Repeat after me: Wordy Web Copy Ruins Your Web Design
When it comes to DIYing your Squarespace website or, if you're a Squarespace web designer, explaining to your client why you must have their copy before you can design, it helps to SEE why too much copy - aka too much text - simply doesn't fit.
No doubt you have a lot to say (or your client does), but it's important that you distill that information for your website.
SEEING IS BELIEVING.
This is one of these blog posts where I don't need to write much. These pictures say it all.
All the screenshots in this blog post are of the home page of the Bedford Template Design. According to Squarespace, Bedford is one of the most popular templates and there's a reason why. It is sleek, functional and has the key features that small service-based businesses and non-profits need.
The image below shows a straight up copy of the original design except that the images and words have been changed.
This web copy is the perfect fit for the Squarespace Bedford template.
Now check out what the design looks like when you start adding too much copy in each of section of the home page.
The image below is even more ridonculous.
Yes, I wrote ridonculous. What?
Think about your own business or freelance work. What is the goal of your website? What do you want your visitors to do when they land on your website?
What could you say in this text overlay that gets straight to the point and gets your visitors taking action - whatever that action is?
In this next image, the section below the banner has a heading and a short body of text. In the Bedford template example, there's a single 40 - 50 word paragraph describing 'what they do.'
Now see what happens when you add several paragraphs to this section.
Your visitors will be all, woah. Eyes hurt! Bye bye!
In the final section of the original Bedford Template home page, there are two images and some descriptive, take action copy. These sections lead to the About Page and a Take Action Page - which would encourage visitors to donate money or volunteer their time.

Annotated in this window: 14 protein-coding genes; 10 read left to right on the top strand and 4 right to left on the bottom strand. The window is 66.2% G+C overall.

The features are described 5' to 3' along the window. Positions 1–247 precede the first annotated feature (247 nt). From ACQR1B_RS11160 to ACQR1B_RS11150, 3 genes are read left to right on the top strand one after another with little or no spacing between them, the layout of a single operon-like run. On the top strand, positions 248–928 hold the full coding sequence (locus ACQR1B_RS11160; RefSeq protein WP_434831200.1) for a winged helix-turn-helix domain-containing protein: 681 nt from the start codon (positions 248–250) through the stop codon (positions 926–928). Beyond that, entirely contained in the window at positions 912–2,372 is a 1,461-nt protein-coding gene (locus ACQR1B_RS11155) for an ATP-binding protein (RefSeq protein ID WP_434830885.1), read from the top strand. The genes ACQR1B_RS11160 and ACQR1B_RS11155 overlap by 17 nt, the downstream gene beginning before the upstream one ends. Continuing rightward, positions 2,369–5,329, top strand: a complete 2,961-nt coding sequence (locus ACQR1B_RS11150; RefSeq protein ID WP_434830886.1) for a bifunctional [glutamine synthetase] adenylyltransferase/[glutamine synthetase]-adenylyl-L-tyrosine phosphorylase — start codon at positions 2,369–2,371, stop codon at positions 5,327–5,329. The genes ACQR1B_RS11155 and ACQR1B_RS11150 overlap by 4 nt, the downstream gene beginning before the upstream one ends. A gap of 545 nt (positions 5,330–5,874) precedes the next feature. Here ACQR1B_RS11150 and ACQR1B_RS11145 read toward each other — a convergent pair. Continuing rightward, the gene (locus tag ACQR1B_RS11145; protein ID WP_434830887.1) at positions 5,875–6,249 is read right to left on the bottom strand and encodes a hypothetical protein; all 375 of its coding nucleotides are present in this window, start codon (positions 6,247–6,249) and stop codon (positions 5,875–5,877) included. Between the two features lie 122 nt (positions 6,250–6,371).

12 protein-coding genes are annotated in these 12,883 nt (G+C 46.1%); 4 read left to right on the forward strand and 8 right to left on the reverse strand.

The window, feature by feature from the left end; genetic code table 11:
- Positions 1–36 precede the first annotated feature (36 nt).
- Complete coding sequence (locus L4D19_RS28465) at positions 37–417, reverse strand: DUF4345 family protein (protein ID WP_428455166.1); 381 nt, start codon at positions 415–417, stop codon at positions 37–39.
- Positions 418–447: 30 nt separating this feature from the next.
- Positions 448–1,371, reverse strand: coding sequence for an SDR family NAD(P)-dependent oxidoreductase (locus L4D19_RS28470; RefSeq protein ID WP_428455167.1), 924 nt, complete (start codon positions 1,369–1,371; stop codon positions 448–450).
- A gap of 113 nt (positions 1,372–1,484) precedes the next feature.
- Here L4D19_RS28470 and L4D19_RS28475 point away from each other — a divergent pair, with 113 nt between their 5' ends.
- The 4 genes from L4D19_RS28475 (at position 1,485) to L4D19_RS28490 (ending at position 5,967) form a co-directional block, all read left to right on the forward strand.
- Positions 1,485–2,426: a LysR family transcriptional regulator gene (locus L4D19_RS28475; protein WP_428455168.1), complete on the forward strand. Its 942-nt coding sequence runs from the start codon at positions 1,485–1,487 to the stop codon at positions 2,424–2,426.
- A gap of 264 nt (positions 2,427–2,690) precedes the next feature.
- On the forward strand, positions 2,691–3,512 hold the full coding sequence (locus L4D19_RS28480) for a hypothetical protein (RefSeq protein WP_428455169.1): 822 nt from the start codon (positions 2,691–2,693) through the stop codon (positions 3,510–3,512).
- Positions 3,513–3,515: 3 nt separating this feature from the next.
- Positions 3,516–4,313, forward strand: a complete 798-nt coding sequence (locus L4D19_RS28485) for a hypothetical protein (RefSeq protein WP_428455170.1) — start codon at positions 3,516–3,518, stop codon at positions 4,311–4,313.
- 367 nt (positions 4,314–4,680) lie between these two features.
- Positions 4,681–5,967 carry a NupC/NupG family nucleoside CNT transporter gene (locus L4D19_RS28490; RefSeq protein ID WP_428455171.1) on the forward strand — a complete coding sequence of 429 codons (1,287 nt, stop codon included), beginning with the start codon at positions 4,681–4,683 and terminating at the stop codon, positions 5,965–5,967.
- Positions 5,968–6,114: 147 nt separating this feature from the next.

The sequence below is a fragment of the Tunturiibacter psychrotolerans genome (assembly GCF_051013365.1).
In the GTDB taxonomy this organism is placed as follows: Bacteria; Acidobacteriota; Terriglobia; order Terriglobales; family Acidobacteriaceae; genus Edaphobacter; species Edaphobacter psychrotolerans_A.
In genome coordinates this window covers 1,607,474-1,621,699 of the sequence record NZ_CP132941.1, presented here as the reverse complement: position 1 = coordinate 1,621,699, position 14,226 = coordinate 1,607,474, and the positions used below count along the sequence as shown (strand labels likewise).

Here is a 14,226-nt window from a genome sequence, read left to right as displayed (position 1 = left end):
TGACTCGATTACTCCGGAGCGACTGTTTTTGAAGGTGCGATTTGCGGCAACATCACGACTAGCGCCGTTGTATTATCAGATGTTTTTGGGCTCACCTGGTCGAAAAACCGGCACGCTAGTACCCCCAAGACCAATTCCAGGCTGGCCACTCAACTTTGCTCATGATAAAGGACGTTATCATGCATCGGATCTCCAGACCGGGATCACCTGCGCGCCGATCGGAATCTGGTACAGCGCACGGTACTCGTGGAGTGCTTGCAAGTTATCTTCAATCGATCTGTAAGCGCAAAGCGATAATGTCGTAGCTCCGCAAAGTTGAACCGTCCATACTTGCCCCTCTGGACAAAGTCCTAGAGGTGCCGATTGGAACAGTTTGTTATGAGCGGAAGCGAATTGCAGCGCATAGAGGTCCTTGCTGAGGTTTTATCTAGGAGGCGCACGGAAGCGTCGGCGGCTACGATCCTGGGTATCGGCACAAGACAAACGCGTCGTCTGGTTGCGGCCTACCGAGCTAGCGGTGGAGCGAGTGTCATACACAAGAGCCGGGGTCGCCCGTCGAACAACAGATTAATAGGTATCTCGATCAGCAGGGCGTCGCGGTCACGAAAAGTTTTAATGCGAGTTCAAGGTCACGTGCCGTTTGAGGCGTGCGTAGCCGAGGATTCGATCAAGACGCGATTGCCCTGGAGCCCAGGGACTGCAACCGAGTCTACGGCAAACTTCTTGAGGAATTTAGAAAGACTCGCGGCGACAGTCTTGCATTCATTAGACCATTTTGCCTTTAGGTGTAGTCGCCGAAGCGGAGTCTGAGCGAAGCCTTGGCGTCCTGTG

In the image below, the placeholder images fit the design, but the copy is unbalanced and wordy. It looks ugly.
What do you think your website visitors will do right now (if they're still reading?)
Content* First, then Design
Content = copy & images.
I've asked web designers the chicken and egg question - what comes first - design or copy. They tell me copy (and images) first, then design. I guess it's like fitting together a puzzle. With too much copy, even the best designers will struggle to showcase your message and your site's goal.
Using a Squarespace template means you have the design first, then you add copy. Obviously, you can customize fonts, colours and play with the layout, but the essential design and elements are all there.
For a DIYer who is not a graphic or web designer or who doesn't have 'the designer eye,' being able to build out your site with a gorgeous and functional template should be a blessing. You've chosen the template because you believe it has the features, function and flow that will make it easy for visitors to take action.
Don't ruin your visitor's experience and the look of your Squarespace site with too much copy.
Squarespace web designers, your issue is different. You may use a Squarespace template as a starting point but, unless your client is a copywriter, it's up to you to show your clients why too much copy will ruin the design or make it hard for you to design a functional and attractive Squarespace site.
Show don't tell.
Help your clients understand that they are writing for the web, not for a university class. They need to prune their copy and capture the essence of their message in few words so their ideal clients and customers get in touch with them.
Prepare a sample PDF with images like the above to SHOW your clients why their long-winded copy won't fit the design of the Squarespace template - or any design you create.
Word Counts can help (Ugh word counts.)
Word Counter - Use this free online tool to check your word counts.
Speaking of word counts, you can download my word count cheat sheet in my Squarespace resource library (just sign up below). Keeping track of your word counts will help you build your own Squarespace website.